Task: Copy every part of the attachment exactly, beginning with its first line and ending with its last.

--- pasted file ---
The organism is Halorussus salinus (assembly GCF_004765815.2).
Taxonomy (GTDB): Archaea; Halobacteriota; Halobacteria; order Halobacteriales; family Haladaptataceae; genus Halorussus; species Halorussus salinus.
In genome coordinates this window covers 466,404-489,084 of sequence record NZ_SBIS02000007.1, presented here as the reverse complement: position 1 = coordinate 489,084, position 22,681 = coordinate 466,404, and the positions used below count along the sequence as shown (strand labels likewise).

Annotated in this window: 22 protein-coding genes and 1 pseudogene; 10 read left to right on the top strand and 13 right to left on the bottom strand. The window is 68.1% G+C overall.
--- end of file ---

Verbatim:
The organism is Halorussus salinus (assembly GCF_004765815.2).
Taxonomy (GTDB): Archaea; Halobacteriota; Halobacteria; order Halobacteriales; family Haladaptataceae; genus Halorussus; species Halorussus salinus.
In genome coordinates this window covers 466,404-489,084 of sequence record NZ_SBIS02000007.1, presented here as the reverse complement: position 1 = coordinate 489,084, position 22,681 = coordinate 466,404, and the positions used below count along the sequence as shown (strand labels likewise).

Annotated in this window: 22 protein-coding genes and 1 pseudogene; 10 read left to right on the top strand and 13 right to left on the bottom strand. The window is 68.1% G+C overall.